22nd March at 10.05am: Hello World, Adam here with a quick progress report! First thank you of course to the many who have placed orders, most appreciated. As I type should you place an order, please note the lead time is 5 working days before we will be able to assemble your order. This Sunday by 3pm Italy time I am going to release my Onycha Shells co-distilled in 33 year AGED Mysore sandalwood for sale. 10ml price is 350 Euros due to age of the sandalwood used. Also, if you are shopping around for Jasmine Absolute, Violet Absolute or Rose Absolute Turkish, my current batches are exceptionally beautiful – zero gassy aspects in the top, incredible body, excellent development and just so blissfully perfect from start to finish. For those musing on larger weights I can offer my Turkish Rose Absolute (batch TRSGAA01) at 2450 Euros plus vat per kilo and can offer this for 2300 Euros per kilo on a 3 kilo buy – 6900 euros plus vat. I will write again on Sunday afternoon. Thanks, Adam : )
APRIL NEW RELEASES: Across April, we will be releasing, Artisan Indian Sandalwood, produced last year from logs estimated at 90 years of age. Azerbaijani Rose Otto, Persian Otto Royal, Georgian Musk Otto, Verbena Absolute, Patchouli Classics Absolute, Patchouli 8 Year Aged Absolute, Aged Wild Borneo Oud, Onycha shells co-distilled with 33 year AGED Mysore Indian sandalwood (so distilled 1990), Kenyan Rose Geranium E.O, Indian Ambrette, NEW SEASON Green Bergamot E.O, Blood Orange E.O, Orange Bitter FCF E.O.
Adam Michael has this to say “The aroma is sweet and creamy balsamic. Produced from the crude via steam distillation, of a pourable viscosity and can be considered as a good fixative”.
Mark Evans has this to say “Gentle, sweet, woody, balsamic and a little peppery, copaiba oil is produced by dry-distillation under vacuum from the oleoresin. Copaiba trees are mainly found in South America, particularly Brazil. The oleoresin is sustainably harvested by drilling holes in the trunks. A single tree can provide 40 litres of copaiba oleoresin a year. Although its gentleness has hampered its widespread use in perfumery, the essential oil is still useful as a modifier and blender to help transition between different phases of a perfume composition.”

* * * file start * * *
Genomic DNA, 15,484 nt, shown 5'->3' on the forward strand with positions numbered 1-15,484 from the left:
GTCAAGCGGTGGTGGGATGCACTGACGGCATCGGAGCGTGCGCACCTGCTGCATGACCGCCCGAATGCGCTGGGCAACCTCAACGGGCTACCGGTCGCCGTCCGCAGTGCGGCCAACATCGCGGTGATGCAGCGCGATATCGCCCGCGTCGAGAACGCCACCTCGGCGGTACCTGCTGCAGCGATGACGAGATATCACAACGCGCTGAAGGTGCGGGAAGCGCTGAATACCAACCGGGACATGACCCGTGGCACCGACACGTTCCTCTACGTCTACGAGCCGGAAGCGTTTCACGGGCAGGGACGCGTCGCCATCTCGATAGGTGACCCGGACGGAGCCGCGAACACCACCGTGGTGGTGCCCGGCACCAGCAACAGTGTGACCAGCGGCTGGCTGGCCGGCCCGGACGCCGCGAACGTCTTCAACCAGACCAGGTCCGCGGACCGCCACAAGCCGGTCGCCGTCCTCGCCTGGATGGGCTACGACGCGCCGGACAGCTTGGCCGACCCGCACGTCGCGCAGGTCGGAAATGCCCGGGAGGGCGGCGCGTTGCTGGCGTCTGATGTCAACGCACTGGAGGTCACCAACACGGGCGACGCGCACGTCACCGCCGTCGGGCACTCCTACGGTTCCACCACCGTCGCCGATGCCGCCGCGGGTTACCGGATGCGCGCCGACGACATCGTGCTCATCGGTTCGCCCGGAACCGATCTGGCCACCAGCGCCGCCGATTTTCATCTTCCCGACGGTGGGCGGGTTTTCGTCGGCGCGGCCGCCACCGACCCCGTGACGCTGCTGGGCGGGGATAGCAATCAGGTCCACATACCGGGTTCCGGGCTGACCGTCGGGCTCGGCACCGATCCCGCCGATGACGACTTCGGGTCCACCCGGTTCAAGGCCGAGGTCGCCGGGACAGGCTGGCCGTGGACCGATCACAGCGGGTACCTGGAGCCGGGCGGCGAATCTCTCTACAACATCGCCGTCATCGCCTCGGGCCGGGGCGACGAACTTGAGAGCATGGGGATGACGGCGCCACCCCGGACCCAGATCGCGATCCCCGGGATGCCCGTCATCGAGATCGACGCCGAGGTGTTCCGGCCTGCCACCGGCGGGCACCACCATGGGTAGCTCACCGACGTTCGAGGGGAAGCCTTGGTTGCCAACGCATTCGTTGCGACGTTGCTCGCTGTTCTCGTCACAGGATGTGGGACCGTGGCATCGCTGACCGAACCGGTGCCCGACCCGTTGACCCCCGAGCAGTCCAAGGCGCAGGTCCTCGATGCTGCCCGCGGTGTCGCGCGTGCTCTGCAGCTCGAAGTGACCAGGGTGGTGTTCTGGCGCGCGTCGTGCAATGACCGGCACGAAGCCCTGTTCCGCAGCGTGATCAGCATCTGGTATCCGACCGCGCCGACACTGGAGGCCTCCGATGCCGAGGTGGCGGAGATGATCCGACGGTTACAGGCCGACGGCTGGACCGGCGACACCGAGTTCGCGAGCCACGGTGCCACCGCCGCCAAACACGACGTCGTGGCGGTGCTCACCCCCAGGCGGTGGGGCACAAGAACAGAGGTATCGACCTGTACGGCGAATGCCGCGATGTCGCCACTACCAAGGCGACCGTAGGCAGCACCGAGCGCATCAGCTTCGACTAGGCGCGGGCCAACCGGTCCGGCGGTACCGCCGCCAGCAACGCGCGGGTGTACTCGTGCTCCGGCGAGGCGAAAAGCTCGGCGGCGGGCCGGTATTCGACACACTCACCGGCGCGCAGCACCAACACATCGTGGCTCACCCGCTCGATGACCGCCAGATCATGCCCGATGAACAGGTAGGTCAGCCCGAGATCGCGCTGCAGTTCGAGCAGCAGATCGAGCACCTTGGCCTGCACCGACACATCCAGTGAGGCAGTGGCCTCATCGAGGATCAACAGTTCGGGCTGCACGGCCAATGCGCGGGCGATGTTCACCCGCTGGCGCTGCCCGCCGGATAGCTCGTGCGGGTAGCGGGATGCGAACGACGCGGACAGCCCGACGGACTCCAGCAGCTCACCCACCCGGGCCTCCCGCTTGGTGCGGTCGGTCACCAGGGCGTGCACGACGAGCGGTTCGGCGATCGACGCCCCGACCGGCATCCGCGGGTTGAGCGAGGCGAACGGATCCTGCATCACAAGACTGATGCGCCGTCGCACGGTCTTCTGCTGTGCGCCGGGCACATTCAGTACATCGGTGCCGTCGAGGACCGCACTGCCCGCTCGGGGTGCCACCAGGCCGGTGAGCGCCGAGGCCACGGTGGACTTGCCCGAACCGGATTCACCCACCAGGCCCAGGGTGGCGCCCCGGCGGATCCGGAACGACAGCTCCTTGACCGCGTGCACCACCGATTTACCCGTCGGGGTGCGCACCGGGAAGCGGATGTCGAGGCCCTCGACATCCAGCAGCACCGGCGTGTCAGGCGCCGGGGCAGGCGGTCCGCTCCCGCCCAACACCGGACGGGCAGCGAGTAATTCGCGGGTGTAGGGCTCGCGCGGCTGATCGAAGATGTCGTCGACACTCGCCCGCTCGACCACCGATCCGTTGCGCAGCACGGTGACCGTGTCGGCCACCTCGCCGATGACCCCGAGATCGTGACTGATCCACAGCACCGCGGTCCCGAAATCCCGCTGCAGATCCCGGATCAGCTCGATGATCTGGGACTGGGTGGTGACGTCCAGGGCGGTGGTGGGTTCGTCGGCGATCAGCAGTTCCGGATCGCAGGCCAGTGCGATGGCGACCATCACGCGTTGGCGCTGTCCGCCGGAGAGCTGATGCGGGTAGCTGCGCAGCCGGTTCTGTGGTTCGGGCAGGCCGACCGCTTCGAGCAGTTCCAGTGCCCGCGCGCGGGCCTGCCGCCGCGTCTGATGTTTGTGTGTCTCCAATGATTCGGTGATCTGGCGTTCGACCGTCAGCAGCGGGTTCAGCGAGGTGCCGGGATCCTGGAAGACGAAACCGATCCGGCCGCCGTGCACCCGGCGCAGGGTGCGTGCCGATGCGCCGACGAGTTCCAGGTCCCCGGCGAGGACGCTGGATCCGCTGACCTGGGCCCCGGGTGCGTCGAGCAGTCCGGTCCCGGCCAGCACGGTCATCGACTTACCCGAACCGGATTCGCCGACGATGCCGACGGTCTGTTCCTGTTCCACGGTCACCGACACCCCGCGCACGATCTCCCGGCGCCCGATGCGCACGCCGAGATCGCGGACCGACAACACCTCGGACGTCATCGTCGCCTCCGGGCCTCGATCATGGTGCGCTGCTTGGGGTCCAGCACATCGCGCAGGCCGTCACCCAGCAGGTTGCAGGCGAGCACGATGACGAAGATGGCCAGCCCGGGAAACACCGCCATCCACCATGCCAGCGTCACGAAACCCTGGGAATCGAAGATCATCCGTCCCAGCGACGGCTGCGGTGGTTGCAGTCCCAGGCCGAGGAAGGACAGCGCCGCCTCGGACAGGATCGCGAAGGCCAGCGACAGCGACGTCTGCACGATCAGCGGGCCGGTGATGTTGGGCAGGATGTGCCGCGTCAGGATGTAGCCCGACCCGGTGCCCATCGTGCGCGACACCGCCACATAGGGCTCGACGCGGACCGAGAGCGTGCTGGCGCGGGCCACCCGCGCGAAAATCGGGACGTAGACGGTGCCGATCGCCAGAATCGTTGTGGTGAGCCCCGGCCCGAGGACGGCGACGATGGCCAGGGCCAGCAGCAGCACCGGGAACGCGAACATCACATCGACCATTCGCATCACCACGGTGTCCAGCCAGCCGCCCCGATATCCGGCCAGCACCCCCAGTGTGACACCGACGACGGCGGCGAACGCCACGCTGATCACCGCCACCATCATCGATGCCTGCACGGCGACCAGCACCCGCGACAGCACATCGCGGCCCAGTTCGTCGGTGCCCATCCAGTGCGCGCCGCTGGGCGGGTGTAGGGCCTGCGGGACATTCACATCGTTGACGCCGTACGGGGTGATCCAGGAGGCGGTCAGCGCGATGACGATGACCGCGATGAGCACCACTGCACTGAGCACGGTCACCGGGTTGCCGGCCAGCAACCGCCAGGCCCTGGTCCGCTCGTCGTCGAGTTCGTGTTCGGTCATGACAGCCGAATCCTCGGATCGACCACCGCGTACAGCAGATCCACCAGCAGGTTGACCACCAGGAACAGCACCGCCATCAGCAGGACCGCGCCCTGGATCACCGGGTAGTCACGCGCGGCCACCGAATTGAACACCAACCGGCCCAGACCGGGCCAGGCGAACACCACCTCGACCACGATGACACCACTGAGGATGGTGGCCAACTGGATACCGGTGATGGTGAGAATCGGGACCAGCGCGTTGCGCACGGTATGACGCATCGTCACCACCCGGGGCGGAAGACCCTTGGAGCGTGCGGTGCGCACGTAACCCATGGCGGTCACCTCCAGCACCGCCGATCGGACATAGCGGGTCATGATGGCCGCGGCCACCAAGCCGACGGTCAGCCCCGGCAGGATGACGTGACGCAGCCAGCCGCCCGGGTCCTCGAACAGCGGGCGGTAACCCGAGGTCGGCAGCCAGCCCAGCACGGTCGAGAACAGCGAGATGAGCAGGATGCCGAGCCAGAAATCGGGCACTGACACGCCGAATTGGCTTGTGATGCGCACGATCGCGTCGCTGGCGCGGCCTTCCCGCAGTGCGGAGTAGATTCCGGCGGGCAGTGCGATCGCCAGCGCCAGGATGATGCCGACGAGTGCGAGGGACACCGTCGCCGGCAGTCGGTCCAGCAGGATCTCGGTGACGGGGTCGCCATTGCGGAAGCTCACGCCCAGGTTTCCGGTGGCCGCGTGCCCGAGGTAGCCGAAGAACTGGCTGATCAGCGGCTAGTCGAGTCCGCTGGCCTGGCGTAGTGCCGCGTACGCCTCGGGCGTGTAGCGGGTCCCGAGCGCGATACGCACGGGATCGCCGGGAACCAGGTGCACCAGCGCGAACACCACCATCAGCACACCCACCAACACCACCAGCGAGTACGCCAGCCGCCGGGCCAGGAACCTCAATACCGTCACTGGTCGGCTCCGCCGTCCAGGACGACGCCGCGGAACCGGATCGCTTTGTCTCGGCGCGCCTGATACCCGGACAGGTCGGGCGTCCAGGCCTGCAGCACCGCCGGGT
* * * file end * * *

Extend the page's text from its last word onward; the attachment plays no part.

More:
Arctander has this to say “Copaiba Oil finds some use in perfumery, but its fixative value is negligible and its contribution to the overall odor of a fragrance is questionable. Its main use is that of a blender modifier. It blends well with cananga, ylang-ylang, heliotropine, hydroxyl-citronellal, isoeugenol, vanillin, iononesand methylionones, sandalwood oil, amylcinnamic aldehyde, etc. The oil is used in pine fragrances, woody bases, violet perfumes, spice fragrances etc, and its low cost and good availability makes it popular for some of these purposes.”
Aleksey P (verified owner) –
I was extremely surprised to see no reviews about this oil. Although I have great respect for Arctander, I strongly disagree with his opinion about the low value of copaiba oil in perfumery. In addition to the function of smoothing the aroma, this oil brings a very colorful creamy-woody nuance to the composition. Its universal qualities – copaiba goes well with any flavors, makes this oil are indispensable in natural perfumery. And I love to use it in meditation blends, as copaiba has a very relaxing, soothing effect.